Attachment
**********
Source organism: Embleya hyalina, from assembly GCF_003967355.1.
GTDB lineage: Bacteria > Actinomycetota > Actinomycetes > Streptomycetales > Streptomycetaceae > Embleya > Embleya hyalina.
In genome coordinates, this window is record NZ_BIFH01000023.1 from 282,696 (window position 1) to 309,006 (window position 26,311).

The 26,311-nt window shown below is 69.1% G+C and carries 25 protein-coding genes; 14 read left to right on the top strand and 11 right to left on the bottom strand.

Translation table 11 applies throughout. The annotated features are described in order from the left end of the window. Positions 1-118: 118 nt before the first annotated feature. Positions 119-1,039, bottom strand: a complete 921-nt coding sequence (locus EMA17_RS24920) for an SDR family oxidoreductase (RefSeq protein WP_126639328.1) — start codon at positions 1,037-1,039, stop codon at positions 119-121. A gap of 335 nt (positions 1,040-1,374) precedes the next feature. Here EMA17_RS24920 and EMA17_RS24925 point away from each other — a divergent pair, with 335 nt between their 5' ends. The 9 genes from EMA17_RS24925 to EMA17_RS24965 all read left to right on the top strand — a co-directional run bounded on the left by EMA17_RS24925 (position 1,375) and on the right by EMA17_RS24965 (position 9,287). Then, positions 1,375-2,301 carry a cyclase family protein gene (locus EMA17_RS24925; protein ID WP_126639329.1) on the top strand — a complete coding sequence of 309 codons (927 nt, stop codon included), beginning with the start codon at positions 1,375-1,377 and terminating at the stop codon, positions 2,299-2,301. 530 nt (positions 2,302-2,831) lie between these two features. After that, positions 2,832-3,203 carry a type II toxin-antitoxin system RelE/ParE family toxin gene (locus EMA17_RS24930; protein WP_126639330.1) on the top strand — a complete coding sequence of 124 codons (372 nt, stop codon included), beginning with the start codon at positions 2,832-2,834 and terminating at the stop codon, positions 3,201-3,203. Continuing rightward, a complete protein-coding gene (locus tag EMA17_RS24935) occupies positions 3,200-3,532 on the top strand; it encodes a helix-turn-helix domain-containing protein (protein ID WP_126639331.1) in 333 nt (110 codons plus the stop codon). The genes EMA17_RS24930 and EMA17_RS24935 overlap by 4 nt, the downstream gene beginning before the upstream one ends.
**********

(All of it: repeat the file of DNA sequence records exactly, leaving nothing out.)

Source organism: Embleya hyalina, from assembly GCF_003967355.1.
GTDB lineage: Bacteria > Actinomycetota > Actinomycetes > Streptomycetales > Streptomycetaceae > Embleya > Embleya hyalina.
In genome coordinates, this window is record NZ_BIFH01000023.1 from 282,696 (window position 1) to 309,006 (window position 26,311).

The 26,311-nt window shown below is 69.1% G+C and carries 25 protein-coding genes; 14 read left to right on the top strand and 11 right to left on the bottom strand.

Translation table 11 applies throughout. The annotated features are described in order from the left end of the window. Positions 1-118: 118 nt before the first annotated feature. Positions 119-1,039, bottom strand: a complete 921-nt coding sequence (locus EMA17_RS24920) for an SDR family oxidoreductase (RefSeq protein WP_126639328.1) — start codon at positions 1,037-1,039, stop codon at positions 119-121. A gap of 335 nt (positions 1,040-1,374) precedes the next feature. Here EMA17_RS24920 and EMA17_RS24925 point away from each other — a divergent pair, with 335 nt between their 5' ends. The 9 genes from EMA17_RS24925 to EMA17_RS24965 all read left to right on the top strand — a co-directional run bounded on the left by EMA17_RS24925 (position 1,375) and on the right by EMA17_RS24965 (position 9,287). Then, positions 1,375-2,301 carry a cyclase family protein gene (locus EMA17_RS24925; protein ID WP_126639329.1) on the top strand — a complete coding sequence of 309 codons (927 nt, stop codon included), beginning with the start codon at positions 1,375-1,377 and terminating at the stop codon, positions 2,299-2,301. 530 nt (positions 2,302-2,831) lie between these two features. After that, positions 2,832-3,203 carry a type II toxin-antitoxin system RelE/ParE family toxin gene (locus EMA17_RS24930; protein WP_126639330.1) on the top strand — a complete coding sequence of 124 codons (372 nt, stop codon included), beginning with the start codon at positions 2,832-2,834 and terminating at the stop codon, positions 3,201-3,203. Continuing rightward, a complete protein-coding gene (locus tag EMA17_RS24935) occupies positions 3,200-3,532 on the top strand; it encodes a helix-turn-helix domain-containing protein (protein ID WP_126639331.1) in 333 nt (110 codons plus the stop codon). The genes EMA17_RS24930 and EMA17_RS24935 overlap by 4 nt, the downstream gene beginning before the upstream one ends.